It is important for hearing-impaired children to understand how the meaning of a message may remain unchanged even when it is stated using different words and grammatical constructions. For example, a hearing-impaired child may say “Stackle, I want!” (a grammatical error). The caregiver can modify the sentence and respond, “Do you want to play Stackle?” Then encourage the child to repeat the correct words.

b) Revisions

When hearing-impaired children do not clearly understand what you have said, they should be taught to say “Excuse me?” or “Pardon me?” to politely indicate that they want the words to be repeated. However, if they still do not grasp the meaning, revising the sentence might be more useful than multiple repetitions.

Using short words to stress keywords can be effective. For example, if a child asks for help in picking a story book, caregivers can take this opportunity to let the child describe the features of the book. If the child says “I want the big, big, big story book,” the caregiver can respond with the more appropriate word to confirm and repeat the child's request: “Do you want the biggest book?”

c) Additions

If a child does not hear you clearly, add certain information to your original statement. For example, if a child says “I enjoy this game,” the caregiver can ask “You say you enjoy playing on the swings?” and let the child reply.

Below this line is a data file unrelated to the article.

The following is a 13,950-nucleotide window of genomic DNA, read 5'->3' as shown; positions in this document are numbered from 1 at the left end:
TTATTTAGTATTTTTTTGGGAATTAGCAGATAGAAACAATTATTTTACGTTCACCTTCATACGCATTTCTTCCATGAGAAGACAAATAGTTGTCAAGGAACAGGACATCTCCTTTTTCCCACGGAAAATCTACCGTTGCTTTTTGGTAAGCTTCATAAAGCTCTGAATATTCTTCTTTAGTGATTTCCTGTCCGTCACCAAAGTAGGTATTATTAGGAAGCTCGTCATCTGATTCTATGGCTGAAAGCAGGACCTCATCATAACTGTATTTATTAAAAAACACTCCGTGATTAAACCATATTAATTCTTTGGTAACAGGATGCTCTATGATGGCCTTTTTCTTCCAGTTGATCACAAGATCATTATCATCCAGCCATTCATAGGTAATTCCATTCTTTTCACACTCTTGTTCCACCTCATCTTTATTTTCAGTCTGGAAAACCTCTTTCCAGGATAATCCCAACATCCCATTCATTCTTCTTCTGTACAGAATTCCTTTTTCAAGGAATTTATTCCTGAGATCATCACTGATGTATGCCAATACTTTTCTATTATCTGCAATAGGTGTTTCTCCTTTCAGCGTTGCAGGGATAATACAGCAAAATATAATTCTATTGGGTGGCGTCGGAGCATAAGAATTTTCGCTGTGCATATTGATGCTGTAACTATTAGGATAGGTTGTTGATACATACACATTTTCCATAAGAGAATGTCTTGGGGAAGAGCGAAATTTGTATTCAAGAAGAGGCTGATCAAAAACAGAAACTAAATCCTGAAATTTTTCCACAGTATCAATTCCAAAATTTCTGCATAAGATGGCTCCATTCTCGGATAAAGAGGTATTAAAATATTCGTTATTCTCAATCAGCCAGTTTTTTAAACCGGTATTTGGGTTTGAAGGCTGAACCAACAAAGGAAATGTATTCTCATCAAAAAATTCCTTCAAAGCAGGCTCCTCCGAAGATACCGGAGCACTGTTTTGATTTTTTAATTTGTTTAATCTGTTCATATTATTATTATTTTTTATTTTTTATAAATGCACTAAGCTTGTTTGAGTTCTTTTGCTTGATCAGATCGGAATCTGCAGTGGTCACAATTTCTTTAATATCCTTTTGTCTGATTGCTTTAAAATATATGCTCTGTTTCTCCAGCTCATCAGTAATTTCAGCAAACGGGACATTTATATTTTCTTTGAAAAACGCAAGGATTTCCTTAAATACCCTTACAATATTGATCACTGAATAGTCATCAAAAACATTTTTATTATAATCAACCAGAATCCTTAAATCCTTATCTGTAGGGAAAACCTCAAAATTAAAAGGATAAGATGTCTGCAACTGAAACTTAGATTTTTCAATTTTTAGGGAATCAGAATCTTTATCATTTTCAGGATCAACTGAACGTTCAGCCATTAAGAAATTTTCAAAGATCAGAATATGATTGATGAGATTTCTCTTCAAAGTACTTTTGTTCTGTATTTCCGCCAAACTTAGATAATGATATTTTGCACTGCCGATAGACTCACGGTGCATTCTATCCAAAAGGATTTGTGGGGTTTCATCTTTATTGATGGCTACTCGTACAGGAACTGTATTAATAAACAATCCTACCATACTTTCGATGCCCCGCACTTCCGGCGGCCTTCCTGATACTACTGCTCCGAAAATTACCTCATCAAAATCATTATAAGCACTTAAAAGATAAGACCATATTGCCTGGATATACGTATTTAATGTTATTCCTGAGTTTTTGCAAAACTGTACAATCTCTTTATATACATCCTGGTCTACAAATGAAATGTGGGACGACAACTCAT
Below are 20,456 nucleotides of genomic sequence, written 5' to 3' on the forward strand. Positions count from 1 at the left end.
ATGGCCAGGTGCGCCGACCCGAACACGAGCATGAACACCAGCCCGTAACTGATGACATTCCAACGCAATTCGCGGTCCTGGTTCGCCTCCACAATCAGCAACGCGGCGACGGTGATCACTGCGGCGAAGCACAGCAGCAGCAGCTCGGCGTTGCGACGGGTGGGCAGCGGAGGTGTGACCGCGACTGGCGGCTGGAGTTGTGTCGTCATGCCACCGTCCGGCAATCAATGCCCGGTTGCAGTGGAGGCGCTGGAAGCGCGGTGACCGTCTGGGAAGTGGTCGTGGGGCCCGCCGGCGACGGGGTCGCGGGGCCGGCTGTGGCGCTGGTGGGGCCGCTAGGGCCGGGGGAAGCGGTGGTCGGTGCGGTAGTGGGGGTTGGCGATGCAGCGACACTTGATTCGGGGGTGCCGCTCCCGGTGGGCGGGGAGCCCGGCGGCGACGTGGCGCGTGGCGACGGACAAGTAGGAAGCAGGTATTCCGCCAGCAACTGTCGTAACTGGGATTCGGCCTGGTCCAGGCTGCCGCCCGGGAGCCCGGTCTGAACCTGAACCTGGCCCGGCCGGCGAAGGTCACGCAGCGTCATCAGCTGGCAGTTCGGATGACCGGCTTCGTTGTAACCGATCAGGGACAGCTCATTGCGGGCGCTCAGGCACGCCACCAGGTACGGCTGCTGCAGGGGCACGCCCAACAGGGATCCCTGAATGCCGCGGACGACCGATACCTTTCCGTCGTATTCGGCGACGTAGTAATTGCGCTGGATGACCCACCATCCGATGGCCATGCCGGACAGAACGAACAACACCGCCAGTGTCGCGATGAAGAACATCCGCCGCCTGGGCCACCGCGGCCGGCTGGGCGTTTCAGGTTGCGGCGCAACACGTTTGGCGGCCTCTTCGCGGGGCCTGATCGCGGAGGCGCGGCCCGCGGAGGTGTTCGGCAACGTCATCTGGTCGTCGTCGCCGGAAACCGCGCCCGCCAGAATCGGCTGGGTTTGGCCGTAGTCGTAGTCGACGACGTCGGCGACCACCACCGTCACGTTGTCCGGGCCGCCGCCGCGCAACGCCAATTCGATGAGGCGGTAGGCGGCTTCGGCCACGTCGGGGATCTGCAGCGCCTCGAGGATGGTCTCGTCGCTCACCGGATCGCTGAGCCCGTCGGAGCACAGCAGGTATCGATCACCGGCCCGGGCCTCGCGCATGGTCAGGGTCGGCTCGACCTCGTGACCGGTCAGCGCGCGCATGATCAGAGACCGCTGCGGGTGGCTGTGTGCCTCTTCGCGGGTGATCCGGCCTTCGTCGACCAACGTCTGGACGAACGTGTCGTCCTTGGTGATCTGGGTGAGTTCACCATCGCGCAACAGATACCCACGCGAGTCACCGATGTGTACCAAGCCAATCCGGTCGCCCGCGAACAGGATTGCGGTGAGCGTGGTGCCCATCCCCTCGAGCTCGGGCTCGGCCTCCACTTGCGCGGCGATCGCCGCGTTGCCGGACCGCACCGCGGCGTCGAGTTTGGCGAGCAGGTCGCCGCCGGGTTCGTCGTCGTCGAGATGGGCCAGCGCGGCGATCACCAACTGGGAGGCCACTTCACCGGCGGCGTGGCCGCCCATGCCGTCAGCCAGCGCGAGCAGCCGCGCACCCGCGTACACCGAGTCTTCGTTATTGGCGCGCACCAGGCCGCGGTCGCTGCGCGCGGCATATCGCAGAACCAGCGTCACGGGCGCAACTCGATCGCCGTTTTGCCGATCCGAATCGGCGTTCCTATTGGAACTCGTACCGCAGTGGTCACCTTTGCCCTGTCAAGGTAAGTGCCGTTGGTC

In another example, a caregiver may tell a child, “Playing on the swings is so exciting!” but the child doesn't catch the words. In this case, the caregiver can add details that the child may know from previous experiences and say, “Playing on the swings is so exciting—it swings up and down. We played it on the playground last week!” Adding familiar information will help hearing-impaired children better link words and phrases with meanings.

d) Cues

Provide other details and clues to help children verbalize more complete descriptions. For example, if a child says “Mom lost,” the mother can reply “What did I lose?” The child should be encouraged to describe causes and effects, such as “When mom picked up the toy block, it fell down, so mom lost it.”

e) Proposing topics

Stress the most important vocabulary. For example, a mother and her child are tidying up blocks of a certain color. The child says, “Mom, pass me the red blocks.” The mother could ask “Which color?” to make the child confirm and repeat. Encourage children to spell some key words. If a child says “ball” in an unclear manner, the caregiver can respond, “Can you spell it?” for the child to spell out the indistinct word.

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RECOGNIZE NONVERBAL CUES

Hearing-impaired children also need to understand nonverbal requests for clarification when conversing with others, like changes in facial expressions. In the same way, these children must be taught how to appropriately use certain body language, pictures, and written words to support communication.

In auditory-verbal practice, the aim of all therapists is to help hearing-impaired children achieve fluent communication. Apart from having basic listening and speaking abilities, these children need to develop the most essential skill of “portable communication” to help them use these communication repair strategies even in the most challenging contexts such as crowded settings or conversations with fast talkers.